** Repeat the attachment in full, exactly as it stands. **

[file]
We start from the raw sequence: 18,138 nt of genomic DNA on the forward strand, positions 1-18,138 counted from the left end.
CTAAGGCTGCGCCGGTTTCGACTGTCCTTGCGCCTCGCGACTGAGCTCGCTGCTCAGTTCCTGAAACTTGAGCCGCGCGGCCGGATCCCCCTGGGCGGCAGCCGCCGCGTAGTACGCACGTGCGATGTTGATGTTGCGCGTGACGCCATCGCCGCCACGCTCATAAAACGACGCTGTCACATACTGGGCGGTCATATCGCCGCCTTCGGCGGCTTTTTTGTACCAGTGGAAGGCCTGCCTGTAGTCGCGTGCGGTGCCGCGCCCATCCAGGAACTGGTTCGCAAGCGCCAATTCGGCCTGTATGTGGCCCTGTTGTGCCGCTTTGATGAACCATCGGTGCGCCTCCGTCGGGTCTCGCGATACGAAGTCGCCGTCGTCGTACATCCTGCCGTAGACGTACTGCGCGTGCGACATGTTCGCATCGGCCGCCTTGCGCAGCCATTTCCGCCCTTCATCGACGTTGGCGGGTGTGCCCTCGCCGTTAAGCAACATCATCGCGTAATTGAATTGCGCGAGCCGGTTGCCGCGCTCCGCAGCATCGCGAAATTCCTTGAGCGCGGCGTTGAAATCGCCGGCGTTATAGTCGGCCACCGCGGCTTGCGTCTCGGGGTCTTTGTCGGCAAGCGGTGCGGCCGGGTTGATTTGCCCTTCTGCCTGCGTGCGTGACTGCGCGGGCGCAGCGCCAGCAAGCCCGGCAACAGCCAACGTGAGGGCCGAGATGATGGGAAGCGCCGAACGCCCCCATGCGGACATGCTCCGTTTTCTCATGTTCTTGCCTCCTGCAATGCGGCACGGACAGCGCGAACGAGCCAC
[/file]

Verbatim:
We start from the raw sequence: 18,138 nt of genomic DNA on the forward strand, positions 1-18,138 counted from the left end.
CTAAGGCTGCGCCGGTTTCGACTGTCCTTGCGCCTCGCGACTGAGCTCGCTGCTCAGTTCCTGAAACTTGAGCCGCGCGGCCGGATCCCCCTGGGCGGCAGCCGCCGCGTAGTACGCACGTGCGATGTTGATGTTGCGCGTGACGCCATCGCCGCCACGCTCATAAAACGACGCTGTCACATACTGGGCGGTCATATCGCCGCCTTCGGCGGCTTTTTTGTACCAGTGGAAGGCCTGCCTGTAGTCGCGTGCGGTGCCGCGCCCATCCAGGAACTGGTTCGCAAGCGCCAATTCGGCCTGTATGTGGCCCTGTTGTGCCGCTTTGATGAACCATCGGTGCGCCTCCGTCGGGTCTCGCGATACGAAGTCGCCGTCGTCGTACATCCTGCCGTAGACGTACTGCGCGTGCGACATGTTCGCATCGGCCGCCTTGCGCAGCCATTTCCGCCCTTCATCGACGTTGGCGGGTGTGCCCTCGCCGTTAAGCAACATCATCGCGTAATTGAATTGCGCGAGCCGGTTGCCGCGCTCCGCAGCATCGCGAAATTCCTTGAGCGCGGCGTTGAAATCGCCGGCGTTATAGTCGGCCACCGCGGCTTGCGTCTCGGGGTCTTTGTCGGCAAGCGGTGCGGCCGGGTTGATTTGCCCTTCTGCCTGCGTGCGTGACTGCGCGGGCGCAGCGCCAGCAAGCCCGGCAACAGCCAACGTGAGGGCCGAGATGATGGGAAGCGCCGAACGCCCCCATGCGGACATGCTCCGTTTTCTCATGTTCTTGCCTCCTGCAATGCGGCACGGACAGCGCGAACGAGCCAC